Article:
Article

Diabetologia

, Volume 46, Issue 10, pp 1329-1337

First online:

Leptin as an adjunct of insulin therapy in insulin-deficient diabetes

  • F. MiyanagaAffiliated withDepartment of Medicine and Clinical Science, Kyoto University Graduate School of Medicine
  • , Y. OgawaAffiliated withDepartment of Medicine and Clinical Science, Kyoto University Graduate School of MedicineDepartment of Molecular Medicine and Metabolism, Medical Research Institute, Tokyo Medical and Dental University Email author 
  • , K. EbiharaAffiliated withDepartment of Medicine and Clinical Science, Kyoto University Graduate School of Medicine
  • , S. HidakaAffiliated withDepartment of Medicine and Clinical Science, Kyoto University Graduate School of Medicine
  • , T. TanakaAffiliated withDepartment of Medicine and Clinical Science, Kyoto University Graduate School of Medicine
  • , S. HayashiAffiliated withPharmaceutical Research Laboratories, Takeda Chemical IndustriesNagoya Laboratories, Pfizer Global Research and Development
  • , H. MasuzakiAffiliated withDepartment of Medicine and Clinical Science, Kyoto University Graduate School of Medicine
  • , K. NakaoAffiliated withDepartment of Medicine and Clinical Science, Kyoto University Graduate School of Medicine

Abstract

Aims/hypothesis

The purpose of this study was to assess the therapeutic implication of leptin in insulin-deficient diabetes.

Methods

Insulin-deficient diabetes was induced by streptozotocin (STZ) in transgenic skinny mice overexpressing leptin. Plasma concentrations of glucose, insulin, and leptin were measured. The effects on body weight, food intake, and hypothalamic gene expressions were analyzed. After diabetes was induced, graded doses of insulin ranging from 0.4 to 51.2 mU·g–1·day–1 were injected. Co-administration of leptin and insulin was also carried out using osmotic pumps.

Results

After STZ injection, both transgenic and non-transgenic littermates developed marked hyperglycaemia as a result of severe hypoinsulinaemia [termed diabetic transgenic skinny mice overexpressing leptin (diabetic TGM) and diabetic non-transgenic littermates (diabetic WT) respectively], although diabetic TGM were more sensitive to exogenously administered insulin than diabetic WT. Diabetic WT were hypoleptinaemic and hyperphagic relative to non-diabetic WT, whereas diabetic TGM, which remained hyperleptinaemic, were less hyperphagic than diabetic WT. After STZ injection, hypothalamic expressions of orexigenic and anorexigenic peptide mRNAs were up-regulated and down-regulated, respectively, in diabetic WT, whereas they were unchanged in diabetic TGM. Diabetic TGM became normoglycaemic, when treated with insulin at such doses that did not improve hyperglycaemia in diabetic WT. We found that a sub-threshold dose of insulin that does not affect glucose homeostasis is effective in improving the diabetes in normal mice rendered diabetic by STZ injection, when combined with leptin.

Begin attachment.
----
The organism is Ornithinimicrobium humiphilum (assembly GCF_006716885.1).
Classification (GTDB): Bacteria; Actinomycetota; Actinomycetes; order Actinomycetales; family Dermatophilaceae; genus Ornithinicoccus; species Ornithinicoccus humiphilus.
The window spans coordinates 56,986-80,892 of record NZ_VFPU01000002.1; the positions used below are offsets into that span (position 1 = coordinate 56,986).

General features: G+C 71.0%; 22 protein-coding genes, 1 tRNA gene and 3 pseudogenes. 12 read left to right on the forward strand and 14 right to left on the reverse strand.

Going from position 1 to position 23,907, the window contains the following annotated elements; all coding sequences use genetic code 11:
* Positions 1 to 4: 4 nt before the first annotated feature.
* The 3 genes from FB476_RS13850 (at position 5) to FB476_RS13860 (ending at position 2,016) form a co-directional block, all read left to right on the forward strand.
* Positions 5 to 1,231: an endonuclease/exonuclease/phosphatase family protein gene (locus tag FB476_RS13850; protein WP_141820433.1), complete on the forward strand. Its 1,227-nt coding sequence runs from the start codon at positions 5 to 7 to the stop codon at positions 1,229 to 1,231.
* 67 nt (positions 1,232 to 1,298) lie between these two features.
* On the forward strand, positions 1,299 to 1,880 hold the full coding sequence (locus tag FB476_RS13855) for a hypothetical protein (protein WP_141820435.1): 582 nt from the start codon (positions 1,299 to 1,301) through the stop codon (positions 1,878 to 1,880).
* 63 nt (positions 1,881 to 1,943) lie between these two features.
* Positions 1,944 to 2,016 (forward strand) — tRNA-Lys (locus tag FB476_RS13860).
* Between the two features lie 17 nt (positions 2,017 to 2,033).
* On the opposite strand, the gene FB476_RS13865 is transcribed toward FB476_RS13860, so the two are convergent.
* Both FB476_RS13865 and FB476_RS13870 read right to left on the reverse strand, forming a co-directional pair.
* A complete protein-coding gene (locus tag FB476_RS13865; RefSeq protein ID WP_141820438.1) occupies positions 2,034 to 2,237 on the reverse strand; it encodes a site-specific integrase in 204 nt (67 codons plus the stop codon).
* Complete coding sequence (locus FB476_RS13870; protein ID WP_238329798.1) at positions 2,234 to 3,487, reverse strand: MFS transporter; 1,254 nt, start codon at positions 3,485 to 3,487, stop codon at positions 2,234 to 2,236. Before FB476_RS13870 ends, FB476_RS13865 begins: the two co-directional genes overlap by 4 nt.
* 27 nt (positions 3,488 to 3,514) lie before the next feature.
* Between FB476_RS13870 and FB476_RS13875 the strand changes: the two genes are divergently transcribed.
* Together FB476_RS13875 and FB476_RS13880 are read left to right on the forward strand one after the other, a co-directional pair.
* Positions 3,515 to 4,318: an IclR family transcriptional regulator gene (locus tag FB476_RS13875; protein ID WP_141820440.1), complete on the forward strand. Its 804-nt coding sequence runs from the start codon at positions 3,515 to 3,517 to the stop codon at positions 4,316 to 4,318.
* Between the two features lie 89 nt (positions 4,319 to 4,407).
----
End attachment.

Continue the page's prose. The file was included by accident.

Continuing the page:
Conclusions/interpretation

This study suggests that leptin could be used as an adjunct of insulin therapy in insulin-deficient diabetes, thereby providing an insight into the therapeutic implication of leptin as an anti-diabetic agent.

Keywords

Leptin transgenic mouse Type 1 diabetes insulin sensitivity streptozotocin neuropeptide Y agouti-related protein proopiomelanocortin